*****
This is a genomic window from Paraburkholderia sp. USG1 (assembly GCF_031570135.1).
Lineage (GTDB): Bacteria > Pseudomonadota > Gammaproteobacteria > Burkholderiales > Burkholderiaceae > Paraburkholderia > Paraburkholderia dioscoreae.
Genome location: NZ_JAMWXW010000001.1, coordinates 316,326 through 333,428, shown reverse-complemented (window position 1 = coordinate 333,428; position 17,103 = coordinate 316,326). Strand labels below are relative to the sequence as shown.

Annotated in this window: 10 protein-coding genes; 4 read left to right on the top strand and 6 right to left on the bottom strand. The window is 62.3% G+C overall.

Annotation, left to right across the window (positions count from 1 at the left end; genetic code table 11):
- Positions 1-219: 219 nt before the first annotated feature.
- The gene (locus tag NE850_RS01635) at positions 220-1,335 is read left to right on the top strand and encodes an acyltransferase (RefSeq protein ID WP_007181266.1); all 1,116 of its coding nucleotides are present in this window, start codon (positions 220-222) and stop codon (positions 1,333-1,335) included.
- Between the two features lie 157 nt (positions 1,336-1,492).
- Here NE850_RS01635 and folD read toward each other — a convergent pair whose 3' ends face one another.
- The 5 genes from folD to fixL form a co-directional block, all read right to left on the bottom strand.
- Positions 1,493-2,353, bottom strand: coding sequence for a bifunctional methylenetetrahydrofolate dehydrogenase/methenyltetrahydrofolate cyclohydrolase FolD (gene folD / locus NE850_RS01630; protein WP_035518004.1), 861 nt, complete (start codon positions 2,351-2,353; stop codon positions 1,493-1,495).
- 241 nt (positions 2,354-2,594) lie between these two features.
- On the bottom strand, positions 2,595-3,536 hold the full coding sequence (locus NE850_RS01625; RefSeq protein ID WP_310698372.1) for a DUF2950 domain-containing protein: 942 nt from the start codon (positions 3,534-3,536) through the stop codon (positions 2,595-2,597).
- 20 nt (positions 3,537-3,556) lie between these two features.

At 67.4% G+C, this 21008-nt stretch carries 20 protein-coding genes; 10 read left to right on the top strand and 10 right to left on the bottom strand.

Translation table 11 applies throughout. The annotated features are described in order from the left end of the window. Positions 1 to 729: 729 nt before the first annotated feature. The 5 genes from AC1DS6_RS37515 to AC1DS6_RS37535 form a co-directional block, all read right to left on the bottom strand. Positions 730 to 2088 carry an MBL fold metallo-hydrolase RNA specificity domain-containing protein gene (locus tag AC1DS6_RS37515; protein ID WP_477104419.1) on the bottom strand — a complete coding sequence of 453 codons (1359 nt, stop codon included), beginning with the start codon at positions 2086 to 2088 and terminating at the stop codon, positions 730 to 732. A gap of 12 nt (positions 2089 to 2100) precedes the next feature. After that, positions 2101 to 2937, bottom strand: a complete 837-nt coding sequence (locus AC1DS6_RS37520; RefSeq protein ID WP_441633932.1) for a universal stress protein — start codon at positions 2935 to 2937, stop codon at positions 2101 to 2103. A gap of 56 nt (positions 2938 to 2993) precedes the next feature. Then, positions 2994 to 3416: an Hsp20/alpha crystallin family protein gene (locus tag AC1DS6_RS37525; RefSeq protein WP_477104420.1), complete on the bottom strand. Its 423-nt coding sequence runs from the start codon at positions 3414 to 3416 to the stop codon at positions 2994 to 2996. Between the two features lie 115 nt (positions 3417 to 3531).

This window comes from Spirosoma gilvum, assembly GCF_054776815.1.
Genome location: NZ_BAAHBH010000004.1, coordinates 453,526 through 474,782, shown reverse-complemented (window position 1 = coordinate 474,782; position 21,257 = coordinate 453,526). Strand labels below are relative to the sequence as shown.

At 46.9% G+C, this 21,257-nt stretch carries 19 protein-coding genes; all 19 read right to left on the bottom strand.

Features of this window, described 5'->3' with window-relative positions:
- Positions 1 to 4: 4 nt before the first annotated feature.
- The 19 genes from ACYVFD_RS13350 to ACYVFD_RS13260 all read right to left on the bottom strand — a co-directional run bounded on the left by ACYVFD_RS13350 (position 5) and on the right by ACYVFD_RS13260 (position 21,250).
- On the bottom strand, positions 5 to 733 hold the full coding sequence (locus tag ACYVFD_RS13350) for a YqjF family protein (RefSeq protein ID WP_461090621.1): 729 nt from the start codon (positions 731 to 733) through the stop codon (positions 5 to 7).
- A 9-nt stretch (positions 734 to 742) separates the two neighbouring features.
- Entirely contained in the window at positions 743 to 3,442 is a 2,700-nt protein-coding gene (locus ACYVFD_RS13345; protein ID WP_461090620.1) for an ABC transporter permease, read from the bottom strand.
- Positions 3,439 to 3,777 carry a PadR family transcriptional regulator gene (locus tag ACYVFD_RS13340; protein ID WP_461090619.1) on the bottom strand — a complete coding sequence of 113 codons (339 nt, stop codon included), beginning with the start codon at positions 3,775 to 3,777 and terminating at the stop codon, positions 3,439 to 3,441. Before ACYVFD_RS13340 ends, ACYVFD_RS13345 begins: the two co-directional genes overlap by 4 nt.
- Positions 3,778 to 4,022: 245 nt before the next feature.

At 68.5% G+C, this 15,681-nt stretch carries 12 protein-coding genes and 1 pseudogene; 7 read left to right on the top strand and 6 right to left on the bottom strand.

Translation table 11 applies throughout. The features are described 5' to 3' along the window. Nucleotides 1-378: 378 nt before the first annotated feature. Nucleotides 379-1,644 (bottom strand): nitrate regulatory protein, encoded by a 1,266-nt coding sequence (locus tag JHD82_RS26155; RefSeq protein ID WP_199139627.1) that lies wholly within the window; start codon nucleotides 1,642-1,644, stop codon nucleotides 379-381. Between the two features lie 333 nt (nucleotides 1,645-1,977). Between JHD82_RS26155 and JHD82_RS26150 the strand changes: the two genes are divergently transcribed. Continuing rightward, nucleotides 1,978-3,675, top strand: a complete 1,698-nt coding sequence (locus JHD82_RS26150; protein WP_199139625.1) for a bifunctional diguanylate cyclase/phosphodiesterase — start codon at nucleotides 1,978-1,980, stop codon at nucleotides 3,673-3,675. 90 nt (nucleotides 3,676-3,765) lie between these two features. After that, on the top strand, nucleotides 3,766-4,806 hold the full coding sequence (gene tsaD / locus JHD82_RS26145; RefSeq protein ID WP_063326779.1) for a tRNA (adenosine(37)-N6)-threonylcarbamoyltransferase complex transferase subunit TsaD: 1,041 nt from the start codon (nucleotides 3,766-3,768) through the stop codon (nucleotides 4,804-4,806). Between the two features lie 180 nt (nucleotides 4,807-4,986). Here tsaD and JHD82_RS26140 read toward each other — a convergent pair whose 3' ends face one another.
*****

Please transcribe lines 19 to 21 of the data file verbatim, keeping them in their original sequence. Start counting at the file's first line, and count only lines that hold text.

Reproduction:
At 46.9% G+C, this 21,257-nt stretch carries 19 protein-coding genes; all 19 read right to left on the bottom strand.

Features of this window, described 5'->3' with window-relative positions:
- Positions 1 to 4: 4 nt before the first annotated feature.